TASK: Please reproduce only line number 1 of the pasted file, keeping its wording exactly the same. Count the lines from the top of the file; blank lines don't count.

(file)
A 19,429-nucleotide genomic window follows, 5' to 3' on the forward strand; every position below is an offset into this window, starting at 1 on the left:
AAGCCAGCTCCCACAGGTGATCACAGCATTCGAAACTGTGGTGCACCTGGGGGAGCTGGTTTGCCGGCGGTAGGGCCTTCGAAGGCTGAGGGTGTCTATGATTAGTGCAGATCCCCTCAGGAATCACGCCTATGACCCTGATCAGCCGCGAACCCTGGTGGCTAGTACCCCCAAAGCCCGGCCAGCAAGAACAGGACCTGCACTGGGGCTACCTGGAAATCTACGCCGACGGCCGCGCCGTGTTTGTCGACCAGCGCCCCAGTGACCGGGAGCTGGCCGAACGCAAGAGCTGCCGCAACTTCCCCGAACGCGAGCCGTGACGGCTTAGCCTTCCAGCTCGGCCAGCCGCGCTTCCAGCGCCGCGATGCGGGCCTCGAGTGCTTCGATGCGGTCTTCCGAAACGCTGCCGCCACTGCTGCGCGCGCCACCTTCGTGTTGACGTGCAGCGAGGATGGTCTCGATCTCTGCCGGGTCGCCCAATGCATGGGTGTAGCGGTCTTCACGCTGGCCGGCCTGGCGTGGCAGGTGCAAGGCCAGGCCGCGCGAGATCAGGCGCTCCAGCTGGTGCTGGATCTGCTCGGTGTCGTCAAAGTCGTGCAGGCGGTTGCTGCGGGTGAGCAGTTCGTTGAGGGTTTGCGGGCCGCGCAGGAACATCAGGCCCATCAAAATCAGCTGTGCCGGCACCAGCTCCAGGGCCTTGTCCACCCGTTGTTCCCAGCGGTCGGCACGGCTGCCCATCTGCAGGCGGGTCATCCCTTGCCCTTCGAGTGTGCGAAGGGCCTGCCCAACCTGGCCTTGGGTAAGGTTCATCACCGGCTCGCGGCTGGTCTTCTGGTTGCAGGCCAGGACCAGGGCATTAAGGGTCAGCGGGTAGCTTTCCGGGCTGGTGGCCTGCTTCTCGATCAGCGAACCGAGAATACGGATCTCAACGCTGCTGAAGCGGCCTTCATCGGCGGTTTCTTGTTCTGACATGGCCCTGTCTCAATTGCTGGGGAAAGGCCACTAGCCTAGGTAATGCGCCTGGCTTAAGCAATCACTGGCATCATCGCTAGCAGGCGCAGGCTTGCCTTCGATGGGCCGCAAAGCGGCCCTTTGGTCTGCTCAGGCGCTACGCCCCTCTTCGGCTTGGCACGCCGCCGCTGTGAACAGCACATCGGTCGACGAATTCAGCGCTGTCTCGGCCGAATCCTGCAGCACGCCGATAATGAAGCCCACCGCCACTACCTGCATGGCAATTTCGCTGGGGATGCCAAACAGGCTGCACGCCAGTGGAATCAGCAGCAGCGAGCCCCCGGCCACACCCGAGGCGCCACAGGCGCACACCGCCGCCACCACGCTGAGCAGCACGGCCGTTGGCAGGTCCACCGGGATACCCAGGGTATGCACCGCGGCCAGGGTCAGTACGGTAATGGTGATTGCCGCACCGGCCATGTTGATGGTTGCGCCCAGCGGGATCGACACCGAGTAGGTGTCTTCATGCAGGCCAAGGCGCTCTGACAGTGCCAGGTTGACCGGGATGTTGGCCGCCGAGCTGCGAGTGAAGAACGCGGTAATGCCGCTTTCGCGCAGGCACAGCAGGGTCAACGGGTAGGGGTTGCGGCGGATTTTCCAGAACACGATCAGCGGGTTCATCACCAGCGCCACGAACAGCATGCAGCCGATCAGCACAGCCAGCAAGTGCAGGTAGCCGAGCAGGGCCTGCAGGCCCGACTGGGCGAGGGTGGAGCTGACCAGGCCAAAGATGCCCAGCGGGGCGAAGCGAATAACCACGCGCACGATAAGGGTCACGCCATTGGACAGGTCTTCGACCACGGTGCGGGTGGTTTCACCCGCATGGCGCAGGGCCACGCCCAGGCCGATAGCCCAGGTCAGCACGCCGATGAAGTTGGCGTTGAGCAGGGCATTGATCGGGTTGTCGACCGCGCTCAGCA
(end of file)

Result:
A 19,429-nucleotide genomic window follows, 5' to 3' on the forward strand; every position below is an offset into this window, starting at 1 on the left: